27 May 2015

Venice beckons

The Morgan is safe under cover, in a private compound since we arrived, but draws attention even under a tarp that kept the rain off last night. This morning, the attendant  like several other observers, was curious about the wire wool  bung that tones down the exhaust. When he learnt the purpose he became over excited and would have us remove it there and then. He prefers a raucous note and suggests the Polizia Stradale would enjoy it too, but the bung stays put. The kingpins are now greased and ready for the motorway. Meanwhile, Venice by water taxi is 14.50 Euros compared to 30 Euros in any Venice car park ( per day). With Wednesday's forecast encouraging, the prospect of seeing Venice is about to be realised.

Amazing creation in glassware

Looking for ice cream

Gondolas glide the waterways

A lazy way to travel

Having just returned from Venice its easy to understand what the world's tourist sees in this quite extraordinary extravaganza. My description is doomed to fail and probably these photos too will fail, to do justice to a city of superlatives. My underrated expectation was of a compact city, having seen paintings and read some brief descriptions. Today was a roller coaster ride amidst camera wielding nationalities from all four corners of the earth.

I saw the many Merchants of Venice that the bard waffled on about, but even he could not have prepared me for all its sunny splendour.

Nobody fell in to the water while we were there

Cerulian blue abounds


Magical decorated arches

Gold leaf liberally spread about

One of many marble lions

Expensive clothes shops

The approach

An emergency upstream has ruffled the waves as an ambulance boat and police escort speed through the melee of Gondolas. The gondoliers know just how to head up into the wash and balance themselves.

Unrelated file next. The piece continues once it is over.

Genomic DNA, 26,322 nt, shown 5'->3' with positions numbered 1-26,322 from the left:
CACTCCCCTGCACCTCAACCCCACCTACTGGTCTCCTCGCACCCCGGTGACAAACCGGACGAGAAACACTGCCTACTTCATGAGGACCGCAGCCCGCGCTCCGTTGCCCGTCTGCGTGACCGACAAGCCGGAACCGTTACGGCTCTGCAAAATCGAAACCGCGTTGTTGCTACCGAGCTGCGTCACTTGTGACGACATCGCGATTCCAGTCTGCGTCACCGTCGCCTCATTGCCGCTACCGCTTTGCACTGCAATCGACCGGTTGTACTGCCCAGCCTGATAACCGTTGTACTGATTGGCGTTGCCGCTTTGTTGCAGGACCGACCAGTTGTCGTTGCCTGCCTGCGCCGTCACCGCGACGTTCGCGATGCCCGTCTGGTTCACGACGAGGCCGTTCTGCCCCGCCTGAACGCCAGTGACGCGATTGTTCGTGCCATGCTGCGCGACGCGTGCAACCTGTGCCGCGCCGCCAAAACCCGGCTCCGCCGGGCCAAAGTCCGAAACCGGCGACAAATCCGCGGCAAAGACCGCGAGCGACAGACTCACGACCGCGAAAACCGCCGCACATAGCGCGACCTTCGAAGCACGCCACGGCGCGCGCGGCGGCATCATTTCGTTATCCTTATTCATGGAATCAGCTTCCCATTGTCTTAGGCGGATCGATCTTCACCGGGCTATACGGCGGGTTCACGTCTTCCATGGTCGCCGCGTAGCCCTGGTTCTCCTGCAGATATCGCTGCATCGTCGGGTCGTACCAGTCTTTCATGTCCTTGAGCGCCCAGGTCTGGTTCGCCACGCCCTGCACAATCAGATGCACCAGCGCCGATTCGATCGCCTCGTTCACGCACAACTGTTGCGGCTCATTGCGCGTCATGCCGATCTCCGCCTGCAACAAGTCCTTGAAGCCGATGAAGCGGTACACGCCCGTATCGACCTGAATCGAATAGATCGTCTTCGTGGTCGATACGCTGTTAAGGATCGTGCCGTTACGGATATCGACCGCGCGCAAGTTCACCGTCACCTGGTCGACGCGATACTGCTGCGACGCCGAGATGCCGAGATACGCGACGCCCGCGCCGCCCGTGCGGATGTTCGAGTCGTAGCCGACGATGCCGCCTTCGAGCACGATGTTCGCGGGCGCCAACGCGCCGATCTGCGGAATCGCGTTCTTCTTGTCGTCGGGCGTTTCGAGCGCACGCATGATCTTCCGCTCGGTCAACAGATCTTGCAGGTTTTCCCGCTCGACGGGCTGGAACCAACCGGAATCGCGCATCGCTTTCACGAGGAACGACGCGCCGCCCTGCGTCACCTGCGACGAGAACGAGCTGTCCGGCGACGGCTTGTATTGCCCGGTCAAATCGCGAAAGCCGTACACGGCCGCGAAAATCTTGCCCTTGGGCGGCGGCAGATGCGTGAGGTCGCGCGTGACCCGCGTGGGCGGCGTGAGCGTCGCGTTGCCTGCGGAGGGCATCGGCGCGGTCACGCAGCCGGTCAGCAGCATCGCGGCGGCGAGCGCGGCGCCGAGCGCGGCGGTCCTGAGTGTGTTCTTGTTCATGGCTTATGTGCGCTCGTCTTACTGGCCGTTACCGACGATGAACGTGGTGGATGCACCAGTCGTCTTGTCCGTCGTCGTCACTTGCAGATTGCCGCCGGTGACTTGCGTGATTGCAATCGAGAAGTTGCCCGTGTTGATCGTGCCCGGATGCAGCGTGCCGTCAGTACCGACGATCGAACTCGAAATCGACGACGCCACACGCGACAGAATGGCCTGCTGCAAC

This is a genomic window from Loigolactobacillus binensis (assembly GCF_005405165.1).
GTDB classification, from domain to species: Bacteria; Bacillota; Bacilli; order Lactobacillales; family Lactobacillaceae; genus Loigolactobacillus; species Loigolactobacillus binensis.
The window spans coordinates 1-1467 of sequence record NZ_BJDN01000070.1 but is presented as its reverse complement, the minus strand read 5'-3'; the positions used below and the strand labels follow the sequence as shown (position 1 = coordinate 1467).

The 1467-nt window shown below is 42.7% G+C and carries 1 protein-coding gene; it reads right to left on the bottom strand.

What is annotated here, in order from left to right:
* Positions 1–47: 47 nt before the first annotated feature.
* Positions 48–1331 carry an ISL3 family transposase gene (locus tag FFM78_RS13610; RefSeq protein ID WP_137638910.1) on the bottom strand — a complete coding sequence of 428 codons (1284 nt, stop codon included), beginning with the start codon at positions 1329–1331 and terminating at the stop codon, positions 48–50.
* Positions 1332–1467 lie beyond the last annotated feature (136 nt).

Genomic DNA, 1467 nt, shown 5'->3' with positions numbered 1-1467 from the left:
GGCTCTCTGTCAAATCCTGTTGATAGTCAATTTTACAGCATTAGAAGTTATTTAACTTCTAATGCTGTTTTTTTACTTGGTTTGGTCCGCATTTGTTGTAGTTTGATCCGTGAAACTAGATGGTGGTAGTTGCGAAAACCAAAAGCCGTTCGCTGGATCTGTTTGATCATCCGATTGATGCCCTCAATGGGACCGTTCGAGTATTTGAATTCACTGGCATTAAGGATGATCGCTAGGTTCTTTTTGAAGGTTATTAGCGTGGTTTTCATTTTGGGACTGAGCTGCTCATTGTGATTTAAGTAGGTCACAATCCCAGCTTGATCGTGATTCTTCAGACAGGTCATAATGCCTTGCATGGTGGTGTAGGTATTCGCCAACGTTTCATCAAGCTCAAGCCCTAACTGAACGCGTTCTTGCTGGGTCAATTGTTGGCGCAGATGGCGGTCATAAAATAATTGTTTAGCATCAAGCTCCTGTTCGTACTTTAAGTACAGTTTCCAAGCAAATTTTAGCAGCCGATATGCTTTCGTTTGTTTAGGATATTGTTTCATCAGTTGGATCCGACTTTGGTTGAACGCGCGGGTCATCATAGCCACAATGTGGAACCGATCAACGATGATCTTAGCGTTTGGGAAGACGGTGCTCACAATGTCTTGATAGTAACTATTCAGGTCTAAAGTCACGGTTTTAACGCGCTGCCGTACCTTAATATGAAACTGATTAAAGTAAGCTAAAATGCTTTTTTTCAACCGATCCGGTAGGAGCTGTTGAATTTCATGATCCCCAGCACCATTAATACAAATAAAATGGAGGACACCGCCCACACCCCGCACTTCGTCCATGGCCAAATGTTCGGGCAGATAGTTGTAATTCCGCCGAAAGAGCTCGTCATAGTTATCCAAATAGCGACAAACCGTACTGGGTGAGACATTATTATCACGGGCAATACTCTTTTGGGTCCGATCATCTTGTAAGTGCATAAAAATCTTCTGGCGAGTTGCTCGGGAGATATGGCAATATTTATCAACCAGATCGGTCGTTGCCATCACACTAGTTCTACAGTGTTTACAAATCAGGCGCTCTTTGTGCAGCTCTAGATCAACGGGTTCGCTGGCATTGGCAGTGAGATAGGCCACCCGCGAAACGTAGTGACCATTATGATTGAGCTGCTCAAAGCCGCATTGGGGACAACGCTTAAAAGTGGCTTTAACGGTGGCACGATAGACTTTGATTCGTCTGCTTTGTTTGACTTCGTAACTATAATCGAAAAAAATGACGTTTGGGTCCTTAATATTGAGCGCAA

No sign of sinking beneath the waves today

Bicycles and bad behaviour prohibited here.

Out of the shadow a Gondola sees the sun once more

That will be 80 Euros Sir

Later that afternoon

More play

As we stood filming the quartet of musicians in the Piazza San Marco immediately behind me was a watch shop selling those ultra complex watches with the tourbillon movement (an obsolete solution to an obsolete problem within an obsolete technology invented in the late 1700s).
The bane of the mechanical watch is gravity. It plays havoc on a watch’s escapement and balance assembly, the fragile components that oscillate and regulate the gear train that drives the watch hands.
Today this display of the watchmakers art is prized for the level of skill required to hand make it at all. As I watched through the window of the tiny shop, fascinated by the display of several of these watches running, a young oriental couple were seen completing their purchase and being handed the vendors signed guarantees. The cost of one of these masterpieces would probably pay for my UK semi-detached.

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